Globe-Gazette from Mason City, Iowa on October 12, 1949 · Page 30
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Globe-Gazette from Mason City, Iowa · Page 30

Mason City, Iowa
Issue Date:
Wednesday, October 12, 1949
Page 30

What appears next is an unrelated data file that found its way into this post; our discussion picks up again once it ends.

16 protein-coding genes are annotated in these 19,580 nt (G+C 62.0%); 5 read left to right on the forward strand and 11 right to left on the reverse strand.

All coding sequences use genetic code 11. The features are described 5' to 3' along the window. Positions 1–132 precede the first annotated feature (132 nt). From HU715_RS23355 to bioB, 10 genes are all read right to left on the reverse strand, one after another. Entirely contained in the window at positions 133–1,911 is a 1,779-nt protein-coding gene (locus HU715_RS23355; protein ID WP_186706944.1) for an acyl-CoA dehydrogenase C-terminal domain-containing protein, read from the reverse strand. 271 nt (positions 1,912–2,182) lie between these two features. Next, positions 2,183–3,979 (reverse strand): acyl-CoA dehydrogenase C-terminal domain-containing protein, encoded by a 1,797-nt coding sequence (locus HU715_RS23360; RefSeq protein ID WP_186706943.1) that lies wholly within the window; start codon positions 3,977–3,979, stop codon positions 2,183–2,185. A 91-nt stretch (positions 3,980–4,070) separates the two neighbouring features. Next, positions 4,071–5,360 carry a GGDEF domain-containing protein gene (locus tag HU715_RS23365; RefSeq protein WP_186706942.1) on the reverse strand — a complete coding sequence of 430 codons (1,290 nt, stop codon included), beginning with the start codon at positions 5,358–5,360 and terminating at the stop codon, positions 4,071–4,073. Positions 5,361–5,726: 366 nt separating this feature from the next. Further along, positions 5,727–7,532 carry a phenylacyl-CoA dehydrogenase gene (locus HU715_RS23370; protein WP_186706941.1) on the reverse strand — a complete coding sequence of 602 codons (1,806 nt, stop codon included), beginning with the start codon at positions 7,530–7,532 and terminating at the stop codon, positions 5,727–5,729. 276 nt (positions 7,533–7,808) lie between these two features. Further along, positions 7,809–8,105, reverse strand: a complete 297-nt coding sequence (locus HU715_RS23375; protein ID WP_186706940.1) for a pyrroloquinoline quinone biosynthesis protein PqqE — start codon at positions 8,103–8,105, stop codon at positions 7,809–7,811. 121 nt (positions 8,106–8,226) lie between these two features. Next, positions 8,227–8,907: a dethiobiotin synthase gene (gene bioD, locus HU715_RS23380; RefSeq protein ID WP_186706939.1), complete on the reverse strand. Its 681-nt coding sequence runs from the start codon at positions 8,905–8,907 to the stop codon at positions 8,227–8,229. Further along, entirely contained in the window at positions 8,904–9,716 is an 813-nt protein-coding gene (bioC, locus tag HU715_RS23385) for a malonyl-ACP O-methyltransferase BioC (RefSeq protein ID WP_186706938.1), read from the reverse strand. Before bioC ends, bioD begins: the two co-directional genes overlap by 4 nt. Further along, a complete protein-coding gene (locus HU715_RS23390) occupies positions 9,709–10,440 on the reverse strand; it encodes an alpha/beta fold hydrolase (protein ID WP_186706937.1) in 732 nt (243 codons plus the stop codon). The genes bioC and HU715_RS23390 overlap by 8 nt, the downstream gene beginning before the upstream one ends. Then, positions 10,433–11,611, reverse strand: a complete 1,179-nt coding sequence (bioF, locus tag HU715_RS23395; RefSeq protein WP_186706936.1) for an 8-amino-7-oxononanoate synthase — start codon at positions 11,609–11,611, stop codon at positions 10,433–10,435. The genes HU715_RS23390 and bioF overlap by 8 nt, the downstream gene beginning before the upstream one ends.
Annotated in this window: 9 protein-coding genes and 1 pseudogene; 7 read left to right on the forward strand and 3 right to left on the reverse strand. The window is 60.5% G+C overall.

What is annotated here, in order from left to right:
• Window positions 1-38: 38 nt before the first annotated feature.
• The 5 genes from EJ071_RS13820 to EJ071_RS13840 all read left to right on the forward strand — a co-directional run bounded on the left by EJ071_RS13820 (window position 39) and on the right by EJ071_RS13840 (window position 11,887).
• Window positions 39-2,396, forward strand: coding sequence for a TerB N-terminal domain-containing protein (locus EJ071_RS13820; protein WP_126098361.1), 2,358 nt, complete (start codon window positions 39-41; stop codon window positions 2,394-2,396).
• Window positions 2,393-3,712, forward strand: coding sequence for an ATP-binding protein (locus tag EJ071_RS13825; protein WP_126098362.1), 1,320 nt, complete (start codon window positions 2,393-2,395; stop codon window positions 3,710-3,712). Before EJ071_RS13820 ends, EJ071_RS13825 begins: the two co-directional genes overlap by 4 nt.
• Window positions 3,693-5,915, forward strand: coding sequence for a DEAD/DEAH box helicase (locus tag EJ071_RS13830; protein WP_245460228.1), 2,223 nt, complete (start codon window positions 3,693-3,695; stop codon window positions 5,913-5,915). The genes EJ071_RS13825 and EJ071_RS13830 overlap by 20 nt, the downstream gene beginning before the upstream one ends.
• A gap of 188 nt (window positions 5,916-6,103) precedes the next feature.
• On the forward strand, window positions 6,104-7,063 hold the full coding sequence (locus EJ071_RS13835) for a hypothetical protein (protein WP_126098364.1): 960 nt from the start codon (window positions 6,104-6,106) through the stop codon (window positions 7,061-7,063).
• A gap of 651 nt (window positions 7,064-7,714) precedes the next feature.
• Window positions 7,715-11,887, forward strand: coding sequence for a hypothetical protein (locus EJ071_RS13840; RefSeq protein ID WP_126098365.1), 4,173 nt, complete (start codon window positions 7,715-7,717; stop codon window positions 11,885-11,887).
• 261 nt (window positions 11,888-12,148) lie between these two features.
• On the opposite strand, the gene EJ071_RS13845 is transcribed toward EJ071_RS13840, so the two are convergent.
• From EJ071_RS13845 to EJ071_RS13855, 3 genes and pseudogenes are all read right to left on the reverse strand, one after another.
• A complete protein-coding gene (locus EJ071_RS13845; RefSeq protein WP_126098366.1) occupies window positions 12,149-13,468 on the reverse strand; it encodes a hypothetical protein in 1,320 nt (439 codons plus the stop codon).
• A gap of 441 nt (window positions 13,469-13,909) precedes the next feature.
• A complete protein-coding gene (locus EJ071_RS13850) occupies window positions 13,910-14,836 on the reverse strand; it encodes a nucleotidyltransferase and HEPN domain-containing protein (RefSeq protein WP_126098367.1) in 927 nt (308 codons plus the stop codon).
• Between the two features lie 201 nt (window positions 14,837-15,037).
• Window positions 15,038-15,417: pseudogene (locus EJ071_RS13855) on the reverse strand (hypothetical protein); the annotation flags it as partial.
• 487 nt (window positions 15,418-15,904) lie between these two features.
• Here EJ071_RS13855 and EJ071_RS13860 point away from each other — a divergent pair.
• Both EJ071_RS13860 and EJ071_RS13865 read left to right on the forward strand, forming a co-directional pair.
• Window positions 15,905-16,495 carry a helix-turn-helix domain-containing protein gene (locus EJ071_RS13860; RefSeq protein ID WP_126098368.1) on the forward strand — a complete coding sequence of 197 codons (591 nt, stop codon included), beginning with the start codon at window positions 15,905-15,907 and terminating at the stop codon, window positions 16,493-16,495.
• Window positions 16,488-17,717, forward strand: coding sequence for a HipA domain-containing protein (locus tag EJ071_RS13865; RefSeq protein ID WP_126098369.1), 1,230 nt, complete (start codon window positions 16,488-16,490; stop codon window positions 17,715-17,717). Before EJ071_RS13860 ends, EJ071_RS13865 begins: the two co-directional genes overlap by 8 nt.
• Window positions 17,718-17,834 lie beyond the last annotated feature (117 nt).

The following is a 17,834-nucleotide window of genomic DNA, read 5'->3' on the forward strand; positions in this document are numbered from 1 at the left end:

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Parade, Water Show Will Feature SUI Homecoming Hawkeyes WiH Meet Hoosiers Open House to Be Held to Replace Reception Iowa City — Homecoming atmosphere has taken a grip on the State University of Iowa campus as students, faculty and townspeople prepare for the annual celebration this weekend. Homecoming this year will feature 2 additions to a jam-packed 3 days of festivities. 51 Floats Entered A homecoming parade, the first in homecoming's 37-year history, will feature the Friday program. Fifty-one floats representing 29 campus and Iowa City organizations have been entered. The floats will compete for prizes in each of 3 divisions—beauty, originality and humor. The parade will start at 7 p. m. In order to allow persons who are attending the Indiana-Iowa game Saturday to see the floats, they will be arranged on the east side of the stadium from 10 a. m. until 6 p. in. Another feature for returning homecomers will be the homecoming open house. It will be held at the Iowa Memorial union Friday immediately following the pep rally, which follows the homecoming parade. The open house replaces the reception which- has been held in previous years. Informality will be the theme of the open house. There will be no speeches, reception lines or organized entertainment. It is designed to give returning alumni and friends of the university a chance to get together and visit in an informal atmosphere. Classes Get Together To facilitate these classmate get- togethers, the alumni office will maintain a registration desk in the union lounge. As soon as an alumni registers, his name and class will be posted on a large bulletin board. The pep rally which precedes the open house will have as its honored guests 7 surviving members of the 1899 football team. These men have come from as far as Oregon in order to participate in the homecoming celebration. . The Dolphins will again present their water show this year. There will be 4 performances, one Thursday and Friday nights and 2 Saturday evening. The theme of the show will be "Hawaii Calls." Artie Shaw and his famous orchestra will furnish music for the homecoming dance which will be held in the Iowa union Saturday night. NEW ISTC BUILDING IN USE—The new half-million dollar modern arts and industries building at Iowa State Teachers college at Cedar Falls is in use for the first time this fall by students taking those subjects. Inside the 2-story brick and glass structure is the latest technical equipment for teacher education students. "The building has facilities for approximately 1,200 students in art and industrial arts. Illegal Pheasant Hunters Arrested Charles City —Otto Mohring, Jr. and Ervin Mohring, rural, Charles City, were each fined $100 and costs in the justice court of J. W. McGeeney, Sunday, on a charge of illegal pheasant hunting. The charges were made by Conservation Officer Joe Hopkins, Osage. Opens Paint Store New Hampton — Ray Sinnwell opened a Davis paint store here Saturday. Formerly he operated the Coast to Coast store. 15 So. Wash. Phone 860 EXPERT SERVICE On All Makes Of RADIOS Specialized service on Wards Refrigerators; Washers and small Appliances. Have Our Expert Check Your Oil Heater SHRIMP CHOP SUEY OR CHOW MEIN (S*rv*f 4 t* *) 1 5Ji at. can shrimp (drained weight) 14 cup onions, cut fine T tbsp Meadow Gold Butter 1 ts£ kalt 'Xiup-Popl'" 2 cupYcelery, cut fine 1 SS uW Mixed Chin«e Vegetables (drained) •OR nAVORINO AND THICKENING f ttvm cold water 2 tbsp. cornscarch I ^iTctoySoySauc* 1 up. sugar Saute onions in 3 tbsp. butter (without browning or burning) „ Mein or cobked converted .. Jfor Chop Suey. Flavor servings Vith LaChoy Sauce. American Wind Damages Bank; Woman Hurt by Glass Charles City — The high wind tore the tin roof off the First Security Bank and Trust company building Monday, lodging it against 4 flag poles on the roof of the front of the building, causing one of the poles to break and fall to the street, breaking the plate glass window out of the' east side of the building. The street was blocked off from traffic. Mrs. J. E. Webb, wife of the pastor of the St. Charles Methodist church, suffered leg cuts •when a picture window in her home near Charles City was shattered by the wind. She was given emergency treatment at the Cedar Valley hospital and returned tc her home. The wind was the second strongest in the city's history, the previous October high wind was 30 miles an hour in 1906. Wind of 46 miles an hour velocity was recorded here in September, 1947, being the strongest in history. Five times during the morning electric power interruptions were noted and at noon the power was cut off for an hour and 50 minutes. planning to attend are: Mrs. Jay Stole, Mrs. Edna Wetterling, Mrs. Ann. Christenseii, Mrs. J. N. Steil and Mrs. C. H. Tompkins. GARNER—The Concord township Yanks 4-H club will hold its next meeting at the Boehnke home Monday at 8 p. m. HAMPTON—The Ladies' Cemetery Aid society will meet Thursday afternoon at the home of Mrs. C. M. Saylor. HAMPTON—Candlestick chapter, D. A. R., will hold a basket luncheon Friday at the home of Mrs. J. M. Rowan. GARNER —The Gifford Olson unit of the American Legion Auxiliary will hold its next meeting at Legion hall Friday at 8 p. m. PLYMOUTH — Farmers Wives and Daughters club will meet on Wednesday with Mr. and Mrs. E. E. Button, 8 miles northeast of Plymouth. GARNER—The Garner Catholic Daughters of America will hold a business session at the C. D. of A. hall at 8 p. m. Wednesday. HAMPTON — The Hampton Woman's club will meet Wednesday afternoon in the library club rooms. Dies at Algona Wesley—Mrs. Minnie Anderson 81, former resident here, dice Sunday at the home of her daughter, Mrs. Marie Kunz, of Algona. She is survived by Mrs Kunz and 3 sons, Jens of Wesley Carl of Richmond, Kans., and Andrew of San Antonio, Texas. Funeral services and burial will be held in Fowler, Colo., Wednesday Dies at Humboldt Wesley—The Rev. and Mrs. A. Riggs attended the funeral Mrs. Phoebe Hutchinson, 97, a Humboldt Saturday. Mrs. Hutch inson left 149 descendants includ ing 1 grandchild in the 6th gener ation. She would have reached he 98th milestone on Oct. 16. Dolliver Flays State Medicine Iowa Solon Reports on British Socialism Washington, D. C.—"If I needed my arguments to convince me hat socialized medicine would not vork in the United States, I cer- ainly found them in Europe." Congressman James I. Dolliver, 6th Iowa district, made this statement upon his return from a 16-day trip with the committee on interstate and foreign commerce, studying medical practices n European countries. Besides England, the committee visited Sweden, Switzerland, Germany, •Trance, Italy and Ireland. "I am more vigorously opposed to socialized medicine than before this lourney," the lowan declared. More time was spent by the committee in Great Britain than any other country. The British scheme" has completely nationalized health services in that country. All the hospitals have been taken over without compensation by the government, and every doctor and dentist had become a paid employee of the BritisI government. How Many, Not How Well "It is a part of the complete socialization of Great Britain," Dolliver continued. "A doctor's compensation does not depend upon bis services to his patients but rather upon the number of prospective patients on his 'list.' Thus i seems inevitable that a deterioration of British medical standards will ensue." Since the healing arts have become a political football in England there seems to be little like lihoocl that the British people o the British medical profession can get away from the system. Botl the conservative and the labo parties are committed to a con tinuance of the British healtl plan. The medical profession it self has recognized that it is po Oct. 1949 MMM City. b. Over 100 New Car$ a Month in Butler Co. Allison —At the end of the 3rd quarter 6,118 cars and 1.361 trucks had beenV registered in Butler county as. compared with 5,807 cars and O64 trucks for the entire year cif 1948. The ave rage is more than 100 new cars a month. August registration of new cars and trucks was 149 as compared with 95 new cars and 25 trucks for September, according t? Mrs. Vei-n E. Pagel, deputy in the office of Hafvey J. DeBower, county treasurer. Transfers average between 350 and 400 per ,month. Residents cbf Butler county spent $190,808.76 in. the purchase of new cars in September, 1949, as compared with $tfl 1,996.45 in September, 1948. STUDIES ELECTRONICS—Using a rectifier in the electronics laboratory of the new arts and industries building at Iowa State Teachers college, Cedar Falls, is Robert Wilder, senior from Manly. Electronics is one of the new phases of the enlarged industrial arts program at the college. litically impossible to do away with the scheme. A Warning' for America "Thus it becomes more important to the American people to steer clear of the supposed enticements of political medicine. Every proposal ought to be scrutinized with the utmost care to avoid the mistakes that have been made elsewhere. "The medical profession in the United States has far higher standards and greater skill than the profession in any country of Europe visited. The American people should be aroused against the insidious infiltration of socialistic scheme, to prevent any further encroachment of such plans." Dolliver expects to be home in Iowa following the adjournment of congress. He has already scheduled several speeches where he will discuss this public issue. SMITH BROTHERS NEW WILD CHERRY BIG HIT! Here's (he new cough drop everyone's wild about—because they: 1. Taste to good. 1. Work fail—help that cough* ... 3. Coit only a nickel \ Delicious — ami they work, 1 Get a pack today! */rom cold* Neon tubes'- comprised the light source of television receivers in the early experimental days. RENT] A Modern Singer Sewing Machine IN YOUR\ HOME LOW MONTHLY RAVE PHONE 1122 Singer Sewing Machine Go. Free Pick-Up and Delivery' MEETINGS In North Iowa FENTON—The Seneca P. T. A. will meet Thursday evening. The highlight of the program will be an art chalk talk by Mrs. Reynold Farm of East Chain, Minn. HAYFIELD—The .Madison Ladies Progressive club will meet Thursday afternoon with Mrs. C. M. Lackore. PLYMOUTH — The Brotherhood will meet Wednesday night with the Rock Creek Lutheran Brotherhood at the Rock Creek church. NORA SPRINGS—Golden chapter No. 202, O. E. S. was to hold a stated meeting Tuesday at 7:30 p. 'm. CRYSTAL LAKE —The W. S. C. S. will hold guest day Thursday afternoon in the Methodist church. Societies from several surrounding towns have been invited. The Mary Martha circle will serve the lunch. CORWITH—Regular meeting of the R. N. A. will be held Thursday evening in the Legion club room's. THORNTON — The 4-H club will meet with Ramona Andersen Saturday. SWEA CITY — Mrs. Albert Johnson of Corwith and Mrs. Charles Nygaard of Algona will be guest speakers at the homemakers organization tea Wednesday at the Harold V. Jones home. GARNER—The Britt township boys' 4-H club will meet at the Ronald Rasmussen home Thursday at 8 p. m. HAMPTON —The Good Luck club will meet Thursday afternoon with Mrs. Ted Zacharias. GARNER —The county 4-H leaders organization will meet at the Hull cafe dining room, at 10 a. m. Friday. RAKE—The American Legion Auxiliary will meet at the Melvin Olson home Thursday evening. THORNTON —The American Legion Auxiliary was to meet Tuesday at the Legion hall. GARNER — The first training school session for the new year will be held by the Avery township homemakers at the home of Mrs. C, A. Arnold at 2 p. m. Monday. HAMPTON—The E. C. D. club will meet Thursday evening for a potluck dinner at the home of Mrs. W. S. Heuermann. GARNER—The Garfield township boys' 4-H club will meet at the Harry Horecka home at 8 p. m. Monday. RAKE—The Luther League of the Zion church elected the following officers: Lowell Seifken, president; Harold Jorgenson, vice president; Richard Peterson, treasurer, and Janice Halverson, secretary. THORNTON—The Band Mothers will meet Wednesday afternoon at the school house. NORA SPRINGS—The W. S. C. S. will meet Wednesday a (tor- noon in the social rooms of the Methodist church. GARNER—A group of Garner club women will go to Jefferson Wednesday to attend a meeting of the district Federation of Women's clubs. Those from Garner course its THE LINCOLN COSMOFOLITA.H SPOUT SEDAN Whii. tidcwoll iir«i, toad lampi, and HYMA-MAT1C* tronimiufon optional at axtro coif ;<"W7 HY >" we arc frequently asked, "do so many W prominent people drive Lincoln Cosmopolitans?'' "There are many reasons,." we usually answer. "Prominent people drive Lincoln Cosmopolitans not merely for the extra comforls they offer—the luxurious 'Salon Styling' of the new interior . . . and tlie wonderful smoolhncss of Lincoln power combined with HYDRA-MATIC*—but for the superbly distinctive styling of the Lincoln Cosmopolitan itself." Incidentally, we always like to point out that you need not be a statesman or a diplomat or even a financier to enjoy this distinction, too. For prices are much lower than you may think; When may we place Ihis fine car at your call? makes America's most distinctive cars HAROLD MOTORS. Inc 404 No. Federal Phone 856